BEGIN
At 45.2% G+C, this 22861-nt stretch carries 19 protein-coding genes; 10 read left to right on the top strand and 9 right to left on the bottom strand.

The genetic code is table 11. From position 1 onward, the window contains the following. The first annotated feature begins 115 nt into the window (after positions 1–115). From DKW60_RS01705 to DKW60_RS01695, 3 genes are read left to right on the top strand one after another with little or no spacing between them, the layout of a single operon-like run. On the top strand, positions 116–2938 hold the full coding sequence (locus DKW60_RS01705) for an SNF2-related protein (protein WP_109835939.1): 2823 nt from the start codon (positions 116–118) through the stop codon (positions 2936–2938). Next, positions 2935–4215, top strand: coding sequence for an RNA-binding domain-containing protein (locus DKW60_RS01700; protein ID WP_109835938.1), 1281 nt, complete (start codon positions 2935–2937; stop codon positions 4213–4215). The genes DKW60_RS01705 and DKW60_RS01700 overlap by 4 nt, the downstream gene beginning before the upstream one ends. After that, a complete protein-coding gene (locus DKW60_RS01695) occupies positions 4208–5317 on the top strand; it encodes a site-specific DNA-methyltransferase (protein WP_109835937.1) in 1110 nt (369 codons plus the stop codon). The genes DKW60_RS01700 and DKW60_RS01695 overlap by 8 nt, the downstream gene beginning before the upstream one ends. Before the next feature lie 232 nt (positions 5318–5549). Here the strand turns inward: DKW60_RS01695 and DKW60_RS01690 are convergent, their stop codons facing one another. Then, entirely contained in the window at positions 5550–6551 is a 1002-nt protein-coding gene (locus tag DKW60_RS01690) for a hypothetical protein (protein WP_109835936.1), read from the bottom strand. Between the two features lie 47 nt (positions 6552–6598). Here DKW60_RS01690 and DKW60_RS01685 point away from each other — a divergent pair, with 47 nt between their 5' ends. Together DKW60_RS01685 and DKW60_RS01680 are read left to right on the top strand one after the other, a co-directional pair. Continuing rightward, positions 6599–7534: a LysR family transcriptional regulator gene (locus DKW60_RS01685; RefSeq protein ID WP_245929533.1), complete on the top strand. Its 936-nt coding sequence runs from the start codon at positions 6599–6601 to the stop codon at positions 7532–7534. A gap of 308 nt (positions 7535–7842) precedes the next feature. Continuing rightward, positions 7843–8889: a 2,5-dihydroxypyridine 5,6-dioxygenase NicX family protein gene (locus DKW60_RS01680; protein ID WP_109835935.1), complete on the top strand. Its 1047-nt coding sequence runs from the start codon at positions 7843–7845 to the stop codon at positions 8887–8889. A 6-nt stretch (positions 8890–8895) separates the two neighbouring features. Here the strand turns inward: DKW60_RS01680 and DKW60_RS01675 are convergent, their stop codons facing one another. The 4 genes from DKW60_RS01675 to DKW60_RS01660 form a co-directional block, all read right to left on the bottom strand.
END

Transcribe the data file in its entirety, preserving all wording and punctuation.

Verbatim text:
At 45.2% G+C, this 22861-nt stretch carries 19 protein-coding genes; 10 read left to right on the top strand and 9 right to left on the bottom strand.

The genetic code is table 11. From position 1 onward, the window contains the following. The first annotated feature begins 115 nt into the window (after positions 1–115). From DKW60_RS01705 to DKW60_RS01695, 3 genes are read left to right on the top strand one after another with little or no spacing between them, the layout of a single operon-like run. On the top strand, positions 116–2938 hold the full coding sequence (locus DKW60_RS01705) for an SNF2-related protein (protein WP_109835939.1): 2823 nt from the start codon (positions 116–118) through the stop codon (positions 2936–2938). Next, positions 2935–4215, top strand: coding sequence for an RNA-binding domain-containing protein (locus DKW60_RS01700; protein ID WP_109835938.1), 1281 nt, complete (start codon positions 2935–2937; stop codon positions 4213–4215). The genes DKW60_RS01705 and DKW60_RS01700 overlap by 4 nt, the downstream gene beginning before the upstream one ends. After that, a complete protein-coding gene (locus DKW60_RS01695) occupies positions 4208–5317 on the top strand; it encodes a site-specific DNA-methyltransferase (protein WP_109835937.1) in 1110 nt (369 codons plus the stop codon). The genes DKW60_RS01700 and DKW60_RS01695 overlap by 8 nt, the downstream gene beginning before the upstream one ends. Before the next feature lie 232 nt (positions 5318–5549). Here the strand turns inward: DKW60_RS01695 and DKW60_RS01690 are convergent, their stop codons facing one another. Then, entirely contained in the window at positions 5550–6551 is a 1002-nt protein-coding gene (locus tag DKW60_RS01690) for a hypothetical protein (protein WP_109835936.1), read from the bottom strand. Between the two features lie 47 nt (positions 6552–6598). Here DKW60_RS01690 and DKW60_RS01685 point away from each other — a divergent pair, with 47 nt between their 5' ends. Together DKW60_RS01685 and DKW60_RS01680 are read left to right on the top strand one after the other, a co-directional pair. Continuing rightward, positions 6599–7534: a LysR family transcriptional regulator gene (locus DKW60_RS01685; RefSeq protein ID WP_245929533.1), complete on the top strand. Its 936-nt coding sequence runs from the start codon at positions 6599–6601 to the stop codon at positions 7532–7534. A gap of 308 nt (positions 7535–7842) precedes the next feature. Continuing rightward, positions 7843–8889: a 2,5-dihydroxypyridine 5,6-dioxygenase NicX family protein gene (locus DKW60_RS01680; protein ID WP_109835935.1), complete on the top strand. Its 1047-nt coding sequence runs from the start codon at positions 7843–7845 to the stop codon at positions 8887–8889. A 6-nt stretch (positions 8890–8895) separates the two neighbouring features. Here the strand turns inward: DKW60_RS01680 and DKW60_RS01675 are convergent, their stop codons facing one another. The 4 genes from DKW60_RS01675 to DKW60_RS01660 form a co-directional block, all read right to left on the bottom strand.